Check Your Understanding

This purpose of this practical is to test your understanding of working with some complex types with ROSE. You will implement a simple tool that traverses the AST and looks for a complex type.

This is an “open-book” exercise and you may use the terminal and any resources. The ROSE API may be particularly useful.


Implement a ROSE translator that traverses the AST and prints the SAGE data type (e.g., SgTypeInt) and name for each const type-qualified variable. Use a standard pre-order traversal (rather than the Query Library). Run your translator with the following input code:

#include <cstdint>
#include <cmath>

const int foo = 632356;

void bar() {
	const float PI = 3.1415926;
	float x = atan2(3 * PI, 2);

int main(int argc, char* argv[]) {
	return 0;

Save your output to a file called const_output.txt in the ${ROSE_SRC}/practicals directory. The expected output is below. Please format it exactly as shown.

Found a const type-qualified variable: foo (SgTypeInt)
Found a const type-qualified variable: PI (SgTypeFloat)

Setting Up The Environment

Some starter code and a corresponding makefile is available for your usage. The following commands will obtain the skeleton source code for your translator constTypeModifier and save it to the ${ROSE_SRC}/practicals directory. The corresponding makefile is also saved to ${ROSE_BUILD}/practicals, as well as the input source code above as const_input.cxx in the same directory. Finally, the expected output is saved as a text file in order to be compared against the output generated by your implementation.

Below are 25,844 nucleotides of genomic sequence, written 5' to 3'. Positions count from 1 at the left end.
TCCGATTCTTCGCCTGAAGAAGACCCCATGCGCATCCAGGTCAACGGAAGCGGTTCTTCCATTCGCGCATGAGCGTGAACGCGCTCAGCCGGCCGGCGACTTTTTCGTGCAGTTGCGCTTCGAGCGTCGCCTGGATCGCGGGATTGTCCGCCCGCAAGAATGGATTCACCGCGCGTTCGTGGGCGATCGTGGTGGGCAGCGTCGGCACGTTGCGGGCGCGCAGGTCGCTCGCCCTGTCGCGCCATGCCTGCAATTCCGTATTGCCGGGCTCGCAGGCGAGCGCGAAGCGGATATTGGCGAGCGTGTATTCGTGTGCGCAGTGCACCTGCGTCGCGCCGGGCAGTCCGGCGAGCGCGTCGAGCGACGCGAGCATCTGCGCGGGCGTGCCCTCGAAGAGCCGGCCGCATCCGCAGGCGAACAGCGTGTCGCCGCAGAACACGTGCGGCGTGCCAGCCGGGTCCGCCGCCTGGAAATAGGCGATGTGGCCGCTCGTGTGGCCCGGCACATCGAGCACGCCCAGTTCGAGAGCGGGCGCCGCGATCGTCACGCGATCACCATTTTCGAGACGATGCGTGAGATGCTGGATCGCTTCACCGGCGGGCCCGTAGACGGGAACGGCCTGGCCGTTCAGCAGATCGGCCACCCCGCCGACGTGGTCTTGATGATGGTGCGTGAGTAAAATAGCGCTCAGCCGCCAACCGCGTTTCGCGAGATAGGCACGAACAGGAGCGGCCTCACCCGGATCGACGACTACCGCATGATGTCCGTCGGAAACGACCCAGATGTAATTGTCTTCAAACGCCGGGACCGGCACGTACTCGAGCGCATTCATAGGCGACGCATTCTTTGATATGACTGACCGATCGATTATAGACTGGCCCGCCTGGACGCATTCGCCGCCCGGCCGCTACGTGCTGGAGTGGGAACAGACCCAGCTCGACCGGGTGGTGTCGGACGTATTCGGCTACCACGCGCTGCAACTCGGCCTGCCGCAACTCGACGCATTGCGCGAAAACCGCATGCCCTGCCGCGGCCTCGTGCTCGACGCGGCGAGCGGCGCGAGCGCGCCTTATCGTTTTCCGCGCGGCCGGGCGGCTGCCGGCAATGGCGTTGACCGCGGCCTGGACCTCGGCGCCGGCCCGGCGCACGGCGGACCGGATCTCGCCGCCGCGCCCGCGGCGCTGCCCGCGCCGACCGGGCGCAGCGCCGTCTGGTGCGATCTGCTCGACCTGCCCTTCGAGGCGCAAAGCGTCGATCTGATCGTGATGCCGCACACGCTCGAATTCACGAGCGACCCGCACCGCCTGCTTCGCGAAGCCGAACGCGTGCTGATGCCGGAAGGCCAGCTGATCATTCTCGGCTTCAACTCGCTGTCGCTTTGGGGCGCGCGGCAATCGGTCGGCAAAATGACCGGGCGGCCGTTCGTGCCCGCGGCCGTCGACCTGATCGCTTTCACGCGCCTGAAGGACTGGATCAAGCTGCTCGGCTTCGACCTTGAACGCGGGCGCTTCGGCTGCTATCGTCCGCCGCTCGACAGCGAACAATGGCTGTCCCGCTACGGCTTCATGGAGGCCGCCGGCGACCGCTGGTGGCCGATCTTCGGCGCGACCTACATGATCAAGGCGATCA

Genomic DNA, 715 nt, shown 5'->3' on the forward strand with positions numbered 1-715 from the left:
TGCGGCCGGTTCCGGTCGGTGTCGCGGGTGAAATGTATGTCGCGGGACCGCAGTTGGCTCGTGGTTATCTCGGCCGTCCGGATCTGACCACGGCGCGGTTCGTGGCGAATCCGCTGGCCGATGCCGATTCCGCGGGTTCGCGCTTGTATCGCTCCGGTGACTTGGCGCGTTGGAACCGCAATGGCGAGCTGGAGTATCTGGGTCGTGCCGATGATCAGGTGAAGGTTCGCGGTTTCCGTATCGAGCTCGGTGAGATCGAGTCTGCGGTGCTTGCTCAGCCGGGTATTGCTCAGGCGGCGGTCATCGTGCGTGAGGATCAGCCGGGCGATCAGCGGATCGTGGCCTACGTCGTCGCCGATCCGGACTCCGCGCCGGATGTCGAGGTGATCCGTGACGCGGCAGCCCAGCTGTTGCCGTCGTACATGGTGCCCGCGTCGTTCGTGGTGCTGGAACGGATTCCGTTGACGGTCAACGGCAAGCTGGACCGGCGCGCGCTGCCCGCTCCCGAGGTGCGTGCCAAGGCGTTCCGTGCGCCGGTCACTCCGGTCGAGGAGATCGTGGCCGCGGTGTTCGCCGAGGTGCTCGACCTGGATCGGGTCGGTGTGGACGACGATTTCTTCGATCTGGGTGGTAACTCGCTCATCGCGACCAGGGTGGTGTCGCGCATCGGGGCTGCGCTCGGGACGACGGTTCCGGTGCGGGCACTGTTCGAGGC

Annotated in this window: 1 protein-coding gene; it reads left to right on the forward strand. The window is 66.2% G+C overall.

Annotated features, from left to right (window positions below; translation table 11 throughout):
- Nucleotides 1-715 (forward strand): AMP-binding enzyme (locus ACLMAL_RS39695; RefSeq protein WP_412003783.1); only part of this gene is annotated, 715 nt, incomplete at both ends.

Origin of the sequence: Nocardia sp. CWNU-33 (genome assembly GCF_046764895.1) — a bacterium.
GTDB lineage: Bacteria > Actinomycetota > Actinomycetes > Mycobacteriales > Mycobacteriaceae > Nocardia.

mkdir ${ROSE_BUILD}/practicals && cd "$_"
mkdir ${ROSE_SRC}/practicals && cd "$_"

Make your changes directly to the constTypeModifier.C source file and insert your code following the comment "Insert your tool code here!". Vim, nano, and emacs are available within the terminal. Note we have provided an implementation for saving your output to file. When you are done, exit the text editor and return to the terminal.


There are two steps to evaluating your implementation: building the translator itself, and testing it with the input code above. With respect to the latter, your translator will be evaluated with the input code and the resulting output will be compared against the expected output above. If they match, you will have completed and passed the practical; otherwise, you should return to your implementation and make sure it is correct. Please be sure to format your output exactly as the expected output.

To build your translator (without evaluation), run the following command.

cd ${ROSE_BUILD}/practicals

Your translator should report no errors (it may report warnings, but those can generally be ignored) if implemented correctly and an executable file named constTypeModifier should appear in the working directory.

Once you are ready, you should now run your implementation with the input code, and check its output, via

./constTypeModifier const_input.cxx
cat const_output.txt

If you obtain the expected output listed in the problem task description, you are ready for the formal evaluation. To do this, run command

make check

If PASSED is output, congratulations! You have completed the practical.